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Dennis Green has restored the pride and the winning attitude of the Minnesota Vikings, leading that franchise to the playoffs six times in his seven seasons as head coach. This season, the Vikings had the league's best record, 15-1, and scored more points (556) than any team in NFL history.
"We have a team that has a mentality that football is what we like doing and we're always going to lay it on the line," said Green, who was voted the Maxwell Football Club's Professional Coach of the Year and will be presented with the tenth Earle "Greasy" Neale Award, named after the Eagles late Hall of Fame coach.
Green described the Vikings as "a scrappy, fighting team." That describes the head coach, as well. He has coached at the college and professional level for 27 years and has a rare distinction: He has never been fired.
"Dennis has always had a great sense of maturity, a great sense of purpose and a great sense of dedication," said Bill Walsh, San Francisco 49ers general manager. "He is almost a case study in successful coaching."
Walsh gave Green his big break, hiring him as an assistant at Stanford in 1977. Two years later, when Walsh was hired as head coach of the 49ers, he brought Green along as his receivers coach. Green studied Walsh's system and that has served as a foundation for his own successful career as a head coach.
Green's motto: "Plan your work and work your plan."
"Dennis treats his players like men, he treats them with respect. As a result, he gets respect back," said Vikings wide receiver Cris Carter.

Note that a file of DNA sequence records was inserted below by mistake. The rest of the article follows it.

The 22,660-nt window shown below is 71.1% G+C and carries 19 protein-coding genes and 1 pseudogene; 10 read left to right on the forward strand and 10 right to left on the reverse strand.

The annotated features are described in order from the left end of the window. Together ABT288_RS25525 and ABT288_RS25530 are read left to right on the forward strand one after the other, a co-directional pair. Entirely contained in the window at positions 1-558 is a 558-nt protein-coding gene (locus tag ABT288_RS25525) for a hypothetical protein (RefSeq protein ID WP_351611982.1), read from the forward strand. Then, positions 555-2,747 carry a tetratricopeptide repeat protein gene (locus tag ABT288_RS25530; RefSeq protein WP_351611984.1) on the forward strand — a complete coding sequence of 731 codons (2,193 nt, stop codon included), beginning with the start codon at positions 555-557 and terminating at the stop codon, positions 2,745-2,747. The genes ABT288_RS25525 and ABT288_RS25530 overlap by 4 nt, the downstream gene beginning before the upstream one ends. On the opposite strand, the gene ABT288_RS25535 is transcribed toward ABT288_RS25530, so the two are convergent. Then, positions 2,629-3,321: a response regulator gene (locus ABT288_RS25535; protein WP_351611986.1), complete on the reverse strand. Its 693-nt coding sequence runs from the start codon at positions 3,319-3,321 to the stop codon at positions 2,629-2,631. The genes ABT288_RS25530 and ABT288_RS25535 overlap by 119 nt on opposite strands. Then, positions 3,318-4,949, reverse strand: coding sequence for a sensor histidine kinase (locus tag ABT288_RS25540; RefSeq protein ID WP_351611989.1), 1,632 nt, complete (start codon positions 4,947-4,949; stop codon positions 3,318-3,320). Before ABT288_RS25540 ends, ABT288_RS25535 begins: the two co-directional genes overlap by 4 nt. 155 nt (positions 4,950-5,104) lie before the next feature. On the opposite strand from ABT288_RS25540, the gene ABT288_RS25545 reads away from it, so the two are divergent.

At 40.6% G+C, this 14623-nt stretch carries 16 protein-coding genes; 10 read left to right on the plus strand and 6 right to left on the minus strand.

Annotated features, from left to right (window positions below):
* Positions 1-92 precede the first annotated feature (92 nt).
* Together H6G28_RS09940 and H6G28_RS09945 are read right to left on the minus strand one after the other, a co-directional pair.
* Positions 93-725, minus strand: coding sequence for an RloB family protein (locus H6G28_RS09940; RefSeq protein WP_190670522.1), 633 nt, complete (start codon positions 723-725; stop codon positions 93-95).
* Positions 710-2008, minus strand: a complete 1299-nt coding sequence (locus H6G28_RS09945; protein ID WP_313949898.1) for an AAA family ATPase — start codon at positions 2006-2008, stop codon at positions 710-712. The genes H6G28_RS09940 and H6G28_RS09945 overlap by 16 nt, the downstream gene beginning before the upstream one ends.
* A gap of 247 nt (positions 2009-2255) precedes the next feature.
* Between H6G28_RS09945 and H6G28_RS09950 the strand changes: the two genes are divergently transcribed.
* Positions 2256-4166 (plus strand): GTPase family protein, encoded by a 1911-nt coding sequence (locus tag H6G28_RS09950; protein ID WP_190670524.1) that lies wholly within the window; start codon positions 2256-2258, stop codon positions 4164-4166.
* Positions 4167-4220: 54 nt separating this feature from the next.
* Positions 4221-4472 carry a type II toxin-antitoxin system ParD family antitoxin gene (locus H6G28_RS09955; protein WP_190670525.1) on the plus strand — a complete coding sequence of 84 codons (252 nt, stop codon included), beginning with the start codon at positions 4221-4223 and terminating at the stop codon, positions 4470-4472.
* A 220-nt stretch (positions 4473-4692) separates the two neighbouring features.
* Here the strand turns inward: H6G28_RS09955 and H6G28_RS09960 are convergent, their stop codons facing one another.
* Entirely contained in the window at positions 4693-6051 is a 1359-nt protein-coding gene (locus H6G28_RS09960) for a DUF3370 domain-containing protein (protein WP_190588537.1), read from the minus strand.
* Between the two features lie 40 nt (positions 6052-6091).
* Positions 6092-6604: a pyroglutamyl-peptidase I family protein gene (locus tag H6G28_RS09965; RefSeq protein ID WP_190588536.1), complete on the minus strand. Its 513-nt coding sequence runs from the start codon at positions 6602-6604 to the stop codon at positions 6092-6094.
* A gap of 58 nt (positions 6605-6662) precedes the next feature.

Green showed leadership skills at an early age, serving as class president at John Harris High School in Harrisburg, Pennsylvania. At 17, he was a crew chief on a maintenance job at the Harrisburg Airport, giving orders to men twice his age.
Green went to the University of Iowa where he earned a degree in recreation education and made honorable mention All-Big 10 as a running back. He played one season with the B.C. Lions of the Canadian Football League before beginning his coaching career as a graduate assistant at Iowa.
His first head coaching opportunity came in 1981 when he was hired at Northwestern, a school that was in the midst of the longest losing streak in Division One football. Green took the job against the advice of friends who told him the Northwestern program was hopeless.
After 0-11 first season, Green won the Big Ten Coach of the Year honors in 1982 by leading the Wildcats to three victories, including an upset of Michigan State in East Lansing. He returned to the 49ers in 1986 for two seasons as an assistant coach and was on the staff for the win in Super Bowl XXIII.
In 1989, Green took on the task of rebuilding a Stanford football program which had fallen on hard times. In his third year, 1991, Green led the Cardinals to an 8-3 record, which included a seven-game winning streak, the school's longest in 40 years. The Vikings hired him the following year.
"I see challenges, even problems, as opportunities," Green said. "If I get the opportunity, I'll get the job done."
The Maxwell Football Club thanks Ray Didinger of NFL Films for contributing this article on Dennis Green.